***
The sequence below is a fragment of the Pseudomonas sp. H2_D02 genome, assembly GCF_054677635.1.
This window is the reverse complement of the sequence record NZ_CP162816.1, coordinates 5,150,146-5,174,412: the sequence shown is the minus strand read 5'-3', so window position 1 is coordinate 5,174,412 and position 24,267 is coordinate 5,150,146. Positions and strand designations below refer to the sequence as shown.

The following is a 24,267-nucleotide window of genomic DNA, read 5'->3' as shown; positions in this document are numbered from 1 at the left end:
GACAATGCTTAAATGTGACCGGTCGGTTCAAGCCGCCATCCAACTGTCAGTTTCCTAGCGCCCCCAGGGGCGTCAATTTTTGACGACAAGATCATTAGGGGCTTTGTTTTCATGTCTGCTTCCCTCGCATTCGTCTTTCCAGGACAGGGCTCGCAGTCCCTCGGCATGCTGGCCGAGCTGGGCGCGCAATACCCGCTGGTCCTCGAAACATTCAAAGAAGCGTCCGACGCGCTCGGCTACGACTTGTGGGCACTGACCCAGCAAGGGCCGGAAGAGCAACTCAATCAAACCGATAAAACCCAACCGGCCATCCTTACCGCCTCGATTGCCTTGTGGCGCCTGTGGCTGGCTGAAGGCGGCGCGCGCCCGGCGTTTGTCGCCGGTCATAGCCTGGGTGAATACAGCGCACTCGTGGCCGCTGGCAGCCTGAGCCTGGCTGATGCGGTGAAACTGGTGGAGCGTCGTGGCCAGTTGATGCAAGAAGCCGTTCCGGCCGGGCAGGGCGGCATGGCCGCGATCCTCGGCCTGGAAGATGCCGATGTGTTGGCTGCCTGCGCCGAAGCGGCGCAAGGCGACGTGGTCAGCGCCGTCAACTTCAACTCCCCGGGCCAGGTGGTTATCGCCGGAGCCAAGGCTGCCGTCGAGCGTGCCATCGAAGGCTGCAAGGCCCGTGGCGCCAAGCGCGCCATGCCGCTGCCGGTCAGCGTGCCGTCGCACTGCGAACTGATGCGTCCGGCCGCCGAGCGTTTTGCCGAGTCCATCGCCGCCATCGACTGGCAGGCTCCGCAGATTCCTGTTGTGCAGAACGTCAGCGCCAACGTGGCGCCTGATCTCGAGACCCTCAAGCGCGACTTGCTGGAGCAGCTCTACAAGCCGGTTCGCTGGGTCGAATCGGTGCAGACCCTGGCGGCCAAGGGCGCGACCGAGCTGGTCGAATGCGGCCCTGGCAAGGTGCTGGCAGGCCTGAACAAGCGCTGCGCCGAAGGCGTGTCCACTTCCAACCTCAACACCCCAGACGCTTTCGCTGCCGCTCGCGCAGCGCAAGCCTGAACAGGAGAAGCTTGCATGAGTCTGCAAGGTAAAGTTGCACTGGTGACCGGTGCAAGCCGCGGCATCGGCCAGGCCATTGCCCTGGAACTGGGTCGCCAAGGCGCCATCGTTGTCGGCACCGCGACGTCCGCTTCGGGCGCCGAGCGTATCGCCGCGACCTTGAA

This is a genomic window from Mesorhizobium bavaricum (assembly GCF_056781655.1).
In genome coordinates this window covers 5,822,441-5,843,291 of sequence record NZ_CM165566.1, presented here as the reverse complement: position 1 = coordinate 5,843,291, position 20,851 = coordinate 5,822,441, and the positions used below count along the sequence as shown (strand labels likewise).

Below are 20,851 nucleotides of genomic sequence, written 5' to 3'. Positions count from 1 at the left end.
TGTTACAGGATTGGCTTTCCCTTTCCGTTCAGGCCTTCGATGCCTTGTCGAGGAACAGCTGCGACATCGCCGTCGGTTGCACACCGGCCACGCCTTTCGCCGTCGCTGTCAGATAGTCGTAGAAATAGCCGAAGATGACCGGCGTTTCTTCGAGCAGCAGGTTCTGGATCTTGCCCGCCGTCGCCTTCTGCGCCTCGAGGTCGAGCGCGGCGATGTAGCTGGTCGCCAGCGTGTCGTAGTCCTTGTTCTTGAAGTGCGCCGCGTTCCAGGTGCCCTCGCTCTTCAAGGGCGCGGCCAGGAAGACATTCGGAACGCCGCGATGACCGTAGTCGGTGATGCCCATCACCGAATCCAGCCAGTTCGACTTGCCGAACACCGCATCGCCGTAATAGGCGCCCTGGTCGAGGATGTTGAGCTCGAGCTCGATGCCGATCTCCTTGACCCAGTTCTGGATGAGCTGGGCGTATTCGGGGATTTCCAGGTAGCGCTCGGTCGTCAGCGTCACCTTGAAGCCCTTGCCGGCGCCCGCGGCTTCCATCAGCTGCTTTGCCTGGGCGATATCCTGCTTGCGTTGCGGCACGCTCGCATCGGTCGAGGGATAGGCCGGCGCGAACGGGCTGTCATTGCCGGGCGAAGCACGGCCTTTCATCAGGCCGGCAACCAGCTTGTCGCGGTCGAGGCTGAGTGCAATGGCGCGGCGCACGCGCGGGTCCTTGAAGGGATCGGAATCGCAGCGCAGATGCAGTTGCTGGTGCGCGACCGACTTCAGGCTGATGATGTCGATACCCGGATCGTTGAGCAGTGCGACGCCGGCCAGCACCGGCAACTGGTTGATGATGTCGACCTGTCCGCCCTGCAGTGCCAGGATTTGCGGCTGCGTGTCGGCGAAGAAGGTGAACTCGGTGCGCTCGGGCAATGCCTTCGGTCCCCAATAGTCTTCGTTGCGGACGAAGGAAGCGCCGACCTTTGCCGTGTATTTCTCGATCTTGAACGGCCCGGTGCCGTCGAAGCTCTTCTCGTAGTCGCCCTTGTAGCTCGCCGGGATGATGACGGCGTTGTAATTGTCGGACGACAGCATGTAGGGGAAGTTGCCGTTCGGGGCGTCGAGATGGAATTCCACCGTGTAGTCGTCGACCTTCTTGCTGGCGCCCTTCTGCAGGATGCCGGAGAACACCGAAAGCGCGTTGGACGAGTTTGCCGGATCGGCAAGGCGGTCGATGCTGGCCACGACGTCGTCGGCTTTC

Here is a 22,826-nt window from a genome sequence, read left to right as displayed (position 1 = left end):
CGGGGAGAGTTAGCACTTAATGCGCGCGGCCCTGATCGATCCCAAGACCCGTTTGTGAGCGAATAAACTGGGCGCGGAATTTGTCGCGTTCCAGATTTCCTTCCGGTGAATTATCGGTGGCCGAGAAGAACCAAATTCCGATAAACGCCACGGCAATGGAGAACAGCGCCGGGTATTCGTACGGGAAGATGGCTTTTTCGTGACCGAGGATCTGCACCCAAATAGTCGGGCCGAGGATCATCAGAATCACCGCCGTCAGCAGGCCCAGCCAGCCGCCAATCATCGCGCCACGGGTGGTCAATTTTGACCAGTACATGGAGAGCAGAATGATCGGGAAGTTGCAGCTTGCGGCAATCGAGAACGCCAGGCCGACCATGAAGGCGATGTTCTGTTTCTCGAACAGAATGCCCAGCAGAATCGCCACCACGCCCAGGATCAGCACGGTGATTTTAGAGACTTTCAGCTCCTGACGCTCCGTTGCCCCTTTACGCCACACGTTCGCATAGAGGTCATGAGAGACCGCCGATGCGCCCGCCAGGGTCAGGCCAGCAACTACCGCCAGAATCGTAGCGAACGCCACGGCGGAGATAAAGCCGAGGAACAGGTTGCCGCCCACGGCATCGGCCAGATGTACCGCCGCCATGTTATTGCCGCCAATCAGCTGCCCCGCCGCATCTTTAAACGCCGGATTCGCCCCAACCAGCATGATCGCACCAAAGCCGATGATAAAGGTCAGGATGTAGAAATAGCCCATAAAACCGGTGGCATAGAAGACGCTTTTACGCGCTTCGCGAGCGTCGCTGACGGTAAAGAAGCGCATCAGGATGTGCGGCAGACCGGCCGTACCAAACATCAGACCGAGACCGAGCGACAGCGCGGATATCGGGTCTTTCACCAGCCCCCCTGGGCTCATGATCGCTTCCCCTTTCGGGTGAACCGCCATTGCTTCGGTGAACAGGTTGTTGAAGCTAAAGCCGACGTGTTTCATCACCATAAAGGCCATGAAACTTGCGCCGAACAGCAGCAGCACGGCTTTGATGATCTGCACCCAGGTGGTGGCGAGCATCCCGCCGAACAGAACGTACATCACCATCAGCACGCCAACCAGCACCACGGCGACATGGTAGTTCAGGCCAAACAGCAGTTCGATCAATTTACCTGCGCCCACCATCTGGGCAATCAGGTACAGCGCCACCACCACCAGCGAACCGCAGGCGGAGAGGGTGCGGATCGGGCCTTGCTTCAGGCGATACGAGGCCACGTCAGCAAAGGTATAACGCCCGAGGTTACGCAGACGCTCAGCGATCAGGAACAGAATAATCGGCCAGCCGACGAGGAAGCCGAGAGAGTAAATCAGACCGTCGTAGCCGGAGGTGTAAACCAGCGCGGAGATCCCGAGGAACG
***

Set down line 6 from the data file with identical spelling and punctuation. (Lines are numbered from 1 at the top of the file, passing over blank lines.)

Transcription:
In genome coordinates this window covers 5,822,441-5,843,291 of sequence record NZ_CM165566.1, presented here as the reverse complement: position 1 = coordinate 5,843,291, position 20,851 = coordinate 5,822,441, and the positions used below count along the sequence as shown (strand labels likewise).